“India’s economy is expanding, with an increasing role in international trade. Gradually and steadily, India has entered new markets, countries, and products, particularly in services. The objective is to offer the rupee as an alternative currency for settling international trade,” Das said at a fireside chat as part of WEF’s annual summit in Davos, Switzerland.
Das said that it was incorrect to describe the internationalisation of the rupee as an effort towards ‘de-dollarisation’. “Complete dependence on one currency can be risky, as the entire global trade would be subject to the volatility of that currency. If there are multiple currencies, international trade and the system become less susceptible to risk. While the dollar continues to maintain its dominance, efforts to internationalise the rupee are not intended to replace the dollar,” said Das.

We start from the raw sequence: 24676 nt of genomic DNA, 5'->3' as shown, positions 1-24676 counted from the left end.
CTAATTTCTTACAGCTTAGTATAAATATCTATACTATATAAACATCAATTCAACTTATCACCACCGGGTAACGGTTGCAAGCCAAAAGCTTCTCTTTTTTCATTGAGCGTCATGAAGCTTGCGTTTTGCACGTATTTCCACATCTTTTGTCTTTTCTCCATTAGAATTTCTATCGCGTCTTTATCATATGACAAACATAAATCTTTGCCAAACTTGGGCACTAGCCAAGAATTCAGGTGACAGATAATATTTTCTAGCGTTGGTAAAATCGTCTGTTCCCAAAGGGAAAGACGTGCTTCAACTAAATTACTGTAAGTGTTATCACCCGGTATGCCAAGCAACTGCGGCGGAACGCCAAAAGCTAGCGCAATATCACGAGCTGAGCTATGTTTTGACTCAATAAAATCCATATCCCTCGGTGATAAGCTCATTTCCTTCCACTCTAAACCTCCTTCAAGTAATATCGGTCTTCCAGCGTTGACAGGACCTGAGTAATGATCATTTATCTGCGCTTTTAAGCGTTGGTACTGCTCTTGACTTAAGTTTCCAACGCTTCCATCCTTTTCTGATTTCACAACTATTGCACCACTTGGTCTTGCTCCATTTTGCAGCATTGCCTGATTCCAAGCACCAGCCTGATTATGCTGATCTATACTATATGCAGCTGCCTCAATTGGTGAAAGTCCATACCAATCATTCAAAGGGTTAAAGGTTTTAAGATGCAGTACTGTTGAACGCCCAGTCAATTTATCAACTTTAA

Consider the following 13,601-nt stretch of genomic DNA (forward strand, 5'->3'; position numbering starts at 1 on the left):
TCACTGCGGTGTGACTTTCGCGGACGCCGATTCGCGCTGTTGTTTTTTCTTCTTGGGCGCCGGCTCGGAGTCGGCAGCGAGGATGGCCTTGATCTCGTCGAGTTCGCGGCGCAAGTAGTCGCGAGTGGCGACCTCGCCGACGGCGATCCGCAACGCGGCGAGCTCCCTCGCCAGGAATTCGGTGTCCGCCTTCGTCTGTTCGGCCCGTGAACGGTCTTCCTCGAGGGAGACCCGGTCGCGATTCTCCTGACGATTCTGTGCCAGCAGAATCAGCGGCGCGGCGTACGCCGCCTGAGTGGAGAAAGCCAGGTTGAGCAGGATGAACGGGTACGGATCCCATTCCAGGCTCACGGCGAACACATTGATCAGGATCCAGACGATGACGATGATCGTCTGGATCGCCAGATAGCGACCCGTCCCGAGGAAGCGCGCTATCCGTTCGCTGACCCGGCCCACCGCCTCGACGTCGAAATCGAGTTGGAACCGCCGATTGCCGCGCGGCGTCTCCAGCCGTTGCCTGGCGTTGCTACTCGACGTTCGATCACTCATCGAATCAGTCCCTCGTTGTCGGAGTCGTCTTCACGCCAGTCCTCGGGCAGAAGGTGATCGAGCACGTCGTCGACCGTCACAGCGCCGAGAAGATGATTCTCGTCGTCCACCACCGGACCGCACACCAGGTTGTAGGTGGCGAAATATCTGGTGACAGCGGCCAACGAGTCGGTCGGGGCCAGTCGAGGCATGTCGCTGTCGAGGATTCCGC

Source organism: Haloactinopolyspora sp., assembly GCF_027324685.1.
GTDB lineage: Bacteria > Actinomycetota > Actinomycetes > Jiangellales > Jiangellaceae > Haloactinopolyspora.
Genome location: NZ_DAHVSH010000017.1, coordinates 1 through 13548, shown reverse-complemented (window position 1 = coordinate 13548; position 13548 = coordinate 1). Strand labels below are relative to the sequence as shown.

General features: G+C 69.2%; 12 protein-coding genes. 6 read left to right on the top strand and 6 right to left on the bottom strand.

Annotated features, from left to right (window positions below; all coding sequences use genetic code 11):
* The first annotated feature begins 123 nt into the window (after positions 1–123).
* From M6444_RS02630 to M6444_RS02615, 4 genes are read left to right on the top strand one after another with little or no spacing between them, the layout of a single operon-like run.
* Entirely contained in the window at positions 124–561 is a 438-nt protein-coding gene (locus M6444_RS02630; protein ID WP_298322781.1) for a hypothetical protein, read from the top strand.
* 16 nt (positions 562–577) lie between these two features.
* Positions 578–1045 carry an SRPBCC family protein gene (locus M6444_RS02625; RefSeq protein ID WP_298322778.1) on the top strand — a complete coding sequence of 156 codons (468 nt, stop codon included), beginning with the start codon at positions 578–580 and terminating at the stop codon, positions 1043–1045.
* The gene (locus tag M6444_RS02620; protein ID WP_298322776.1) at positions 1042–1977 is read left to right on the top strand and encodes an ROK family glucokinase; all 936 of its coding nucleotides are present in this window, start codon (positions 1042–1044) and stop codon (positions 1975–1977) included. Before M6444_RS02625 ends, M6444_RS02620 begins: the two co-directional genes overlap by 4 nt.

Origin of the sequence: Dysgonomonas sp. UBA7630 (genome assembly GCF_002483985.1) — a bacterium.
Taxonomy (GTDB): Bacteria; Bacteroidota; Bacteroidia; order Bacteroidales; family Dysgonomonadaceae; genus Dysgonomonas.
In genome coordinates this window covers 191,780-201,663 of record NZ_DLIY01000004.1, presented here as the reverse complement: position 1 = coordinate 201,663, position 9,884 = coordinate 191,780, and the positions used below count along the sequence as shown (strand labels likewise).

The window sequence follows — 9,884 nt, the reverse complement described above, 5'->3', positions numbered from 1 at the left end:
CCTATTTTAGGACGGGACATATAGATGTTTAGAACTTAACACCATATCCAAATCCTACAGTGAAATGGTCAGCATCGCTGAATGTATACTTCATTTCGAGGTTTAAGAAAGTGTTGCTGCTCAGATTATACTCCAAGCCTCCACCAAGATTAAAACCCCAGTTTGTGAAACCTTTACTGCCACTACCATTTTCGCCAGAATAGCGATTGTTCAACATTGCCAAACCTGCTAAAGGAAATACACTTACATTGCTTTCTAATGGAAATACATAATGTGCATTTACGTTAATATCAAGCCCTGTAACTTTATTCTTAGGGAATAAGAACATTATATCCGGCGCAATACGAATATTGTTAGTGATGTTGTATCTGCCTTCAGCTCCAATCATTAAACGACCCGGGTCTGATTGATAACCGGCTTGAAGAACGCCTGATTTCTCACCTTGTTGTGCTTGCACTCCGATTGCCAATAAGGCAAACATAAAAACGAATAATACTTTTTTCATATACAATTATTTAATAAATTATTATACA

According to Das, external risks to India include geopolitical uncertainties and geo-economic fragmentation, impacting global supply chains that have not yet normalised.